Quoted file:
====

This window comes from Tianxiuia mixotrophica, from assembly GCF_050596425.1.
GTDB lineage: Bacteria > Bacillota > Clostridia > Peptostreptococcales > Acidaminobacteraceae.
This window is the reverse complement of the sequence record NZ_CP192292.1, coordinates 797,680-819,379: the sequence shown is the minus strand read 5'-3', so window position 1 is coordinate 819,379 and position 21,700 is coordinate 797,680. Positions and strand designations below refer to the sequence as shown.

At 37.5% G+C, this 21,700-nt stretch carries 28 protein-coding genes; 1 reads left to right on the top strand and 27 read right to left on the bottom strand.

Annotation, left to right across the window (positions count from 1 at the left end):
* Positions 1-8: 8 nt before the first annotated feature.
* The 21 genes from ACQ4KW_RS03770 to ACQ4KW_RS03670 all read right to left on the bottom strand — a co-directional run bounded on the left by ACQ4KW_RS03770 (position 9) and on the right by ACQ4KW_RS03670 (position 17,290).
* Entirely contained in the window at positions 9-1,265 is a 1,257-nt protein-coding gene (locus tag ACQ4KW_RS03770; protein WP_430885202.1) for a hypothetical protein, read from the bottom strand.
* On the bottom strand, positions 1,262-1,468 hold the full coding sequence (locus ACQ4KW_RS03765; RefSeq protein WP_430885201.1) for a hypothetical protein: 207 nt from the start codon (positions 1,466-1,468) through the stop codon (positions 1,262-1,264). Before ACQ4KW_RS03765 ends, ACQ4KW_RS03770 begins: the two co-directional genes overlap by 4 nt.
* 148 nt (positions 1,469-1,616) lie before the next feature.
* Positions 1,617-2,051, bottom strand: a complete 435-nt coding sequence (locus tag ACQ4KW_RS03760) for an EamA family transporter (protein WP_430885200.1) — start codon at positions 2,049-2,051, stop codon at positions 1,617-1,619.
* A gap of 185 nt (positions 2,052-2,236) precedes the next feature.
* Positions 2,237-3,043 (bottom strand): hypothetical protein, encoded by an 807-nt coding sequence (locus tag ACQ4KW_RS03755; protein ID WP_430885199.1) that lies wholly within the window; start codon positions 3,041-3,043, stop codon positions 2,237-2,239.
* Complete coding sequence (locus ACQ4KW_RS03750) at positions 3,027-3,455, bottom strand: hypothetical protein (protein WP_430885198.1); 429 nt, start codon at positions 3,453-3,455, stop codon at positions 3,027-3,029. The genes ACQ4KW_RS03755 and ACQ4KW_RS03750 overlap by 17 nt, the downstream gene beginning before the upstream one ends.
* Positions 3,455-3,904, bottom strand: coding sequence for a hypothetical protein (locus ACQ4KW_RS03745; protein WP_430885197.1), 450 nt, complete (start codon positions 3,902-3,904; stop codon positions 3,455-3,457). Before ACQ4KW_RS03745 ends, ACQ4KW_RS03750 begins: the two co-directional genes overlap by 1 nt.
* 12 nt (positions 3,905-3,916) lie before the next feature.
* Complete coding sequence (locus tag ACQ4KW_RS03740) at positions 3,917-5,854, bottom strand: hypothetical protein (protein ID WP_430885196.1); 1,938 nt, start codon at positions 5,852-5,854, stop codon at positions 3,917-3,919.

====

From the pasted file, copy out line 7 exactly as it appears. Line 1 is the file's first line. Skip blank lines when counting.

* The 21 genes from ACQ4KW_RS03770 to ACQ4KW_RS03670 all read right to left on the bottom strand — a co-directional run bounded on the left by ACQ4KW_RS03770 (position 9) and on the right by ACQ4KW_RS03670 (position 17,290).